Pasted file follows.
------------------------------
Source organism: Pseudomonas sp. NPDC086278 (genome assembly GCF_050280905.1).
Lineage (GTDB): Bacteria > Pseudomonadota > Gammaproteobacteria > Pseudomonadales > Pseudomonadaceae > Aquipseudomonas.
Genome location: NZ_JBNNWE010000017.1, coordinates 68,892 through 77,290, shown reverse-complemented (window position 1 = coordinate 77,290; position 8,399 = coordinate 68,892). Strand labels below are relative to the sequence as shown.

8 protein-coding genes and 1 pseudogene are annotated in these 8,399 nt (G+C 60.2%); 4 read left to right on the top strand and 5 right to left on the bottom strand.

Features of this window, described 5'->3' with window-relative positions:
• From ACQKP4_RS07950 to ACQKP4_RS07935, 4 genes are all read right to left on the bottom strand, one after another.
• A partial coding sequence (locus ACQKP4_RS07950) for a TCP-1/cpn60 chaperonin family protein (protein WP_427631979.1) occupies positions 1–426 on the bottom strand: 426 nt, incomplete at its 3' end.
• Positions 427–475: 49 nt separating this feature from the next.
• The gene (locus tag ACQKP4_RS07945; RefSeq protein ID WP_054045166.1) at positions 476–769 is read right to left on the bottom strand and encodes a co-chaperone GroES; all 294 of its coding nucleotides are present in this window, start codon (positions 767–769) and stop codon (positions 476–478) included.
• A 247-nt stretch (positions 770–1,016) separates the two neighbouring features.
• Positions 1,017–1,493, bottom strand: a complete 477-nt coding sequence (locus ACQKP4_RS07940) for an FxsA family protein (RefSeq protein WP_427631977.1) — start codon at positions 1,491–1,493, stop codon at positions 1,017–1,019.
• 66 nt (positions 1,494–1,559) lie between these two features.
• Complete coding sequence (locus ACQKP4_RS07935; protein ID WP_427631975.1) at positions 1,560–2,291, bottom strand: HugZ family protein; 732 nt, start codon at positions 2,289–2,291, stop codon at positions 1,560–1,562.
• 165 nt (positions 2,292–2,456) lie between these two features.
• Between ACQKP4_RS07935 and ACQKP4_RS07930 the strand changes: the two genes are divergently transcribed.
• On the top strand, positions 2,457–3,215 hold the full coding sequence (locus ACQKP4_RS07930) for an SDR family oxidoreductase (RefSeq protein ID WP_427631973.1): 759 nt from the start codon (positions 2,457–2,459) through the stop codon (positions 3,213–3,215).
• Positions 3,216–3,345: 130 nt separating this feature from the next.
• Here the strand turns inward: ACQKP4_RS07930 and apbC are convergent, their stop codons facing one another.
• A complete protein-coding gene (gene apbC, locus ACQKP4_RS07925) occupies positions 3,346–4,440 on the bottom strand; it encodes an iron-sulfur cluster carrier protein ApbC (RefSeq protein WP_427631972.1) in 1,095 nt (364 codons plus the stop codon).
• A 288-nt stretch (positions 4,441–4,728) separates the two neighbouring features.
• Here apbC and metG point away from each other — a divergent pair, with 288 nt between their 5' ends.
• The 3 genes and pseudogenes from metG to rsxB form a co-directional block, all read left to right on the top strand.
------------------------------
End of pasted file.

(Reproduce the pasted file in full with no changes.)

Source organism: Pseudomonas sp. NPDC086278 (genome assembly GCF_050280905.1).
Lineage (GTDB): Bacteria > Pseudomonadota > Gammaproteobacteria > Pseudomonadales > Pseudomonadaceae > Aquipseudomonas.
Genome location: NZ_JBNNWE010000017.1, coordinates 68,892 through 77,290, shown reverse-complemented (window position 1 = coordinate 77,290; position 8,399 = coordinate 68,892). Strand labels below are relative to the sequence as shown.

8 protein-coding genes and 1 pseudogene are annotated in these 8,399 nt (G+C 60.2%); 4 read left to right on the top strand and 5 right to left on the bottom strand.

Features of this window, described 5'->3' with window-relative positions:
• From ACQKP4_RS07950 to ACQKP4_RS07935, 4 genes are all read right to left on the bottom strand, one after another.
• A partial coding sequence (locus ACQKP4_RS07950) for a TCP-1/cpn60 chaperonin family protein (protein WP_427631979.1) occupies positions 1–426 on the bottom strand: 426 nt, incomplete at its 3' end.
• Positions 427–475: 49 nt separating this feature from the next.
• The gene (locus tag ACQKP4_RS07945; RefSeq protein ID WP_054045166.1) at positions 476–769 is read right to left on the bottom strand and encodes a co-chaperone GroES; all 294 of its coding nucleotides are present in this window, start codon (positions 767–769) and stop codon (positions 476–478) included.
• A 247-nt stretch (positions 770–1,016) separates the two neighbouring features.
• Positions 1,017–1,493, bottom strand: a complete 477-nt coding sequence (locus ACQKP4_RS07940) for an FxsA family protein (RefSeq protein WP_427631977.1) — start codon at positions 1,491–1,493, stop codon at positions 1,017–1,019.
• 66 nt (positions 1,494–1,559) lie between these two features.
• Complete coding sequence (locus ACQKP4_RS07935; protein ID WP_427631975.1) at positions 1,560–2,291, bottom strand: HugZ family protein; 732 nt, start codon at positions 2,289–2,291, stop codon at positions 1,560–1,562.
• 165 nt (positions 2,292–2,456) lie between these two features.
• Between ACQKP4_RS07935 and ACQKP4_RS07930 the strand changes: the two genes are divergently transcribed.
• On the top strand, positions 2,457–3,215 hold the full coding sequence (locus ACQKP4_RS07930) for an SDR family oxidoreductase (RefSeq protein ID WP_427631973.1): 759 nt from the start codon (positions 2,457–2,459) through the stop codon (positions 3,213–3,215).
• Positions 3,216–3,345: 130 nt separating this feature from the next.
• Here the strand turns inward: ACQKP4_RS07930 and apbC are convergent, their stop codons facing one another.
• A complete protein-coding gene (gene apbC, locus ACQKP4_RS07925) occupies positions 3,346–4,440 on the bottom strand; it encodes an iron-sulfur cluster carrier protein ApbC (RefSeq protein WP_427631972.1) in 1,095 nt (364 codons plus the stop codon).
• A 288-nt stretch (positions 4,441–4,728) separates the two neighbouring features.
• Here apbC and metG point away from each other — a divergent pair, with 288 nt between their 5' ends.
• The 3 genes and pseudogenes from metG to rsxB form a co-directional block, all read left to right on the top strand.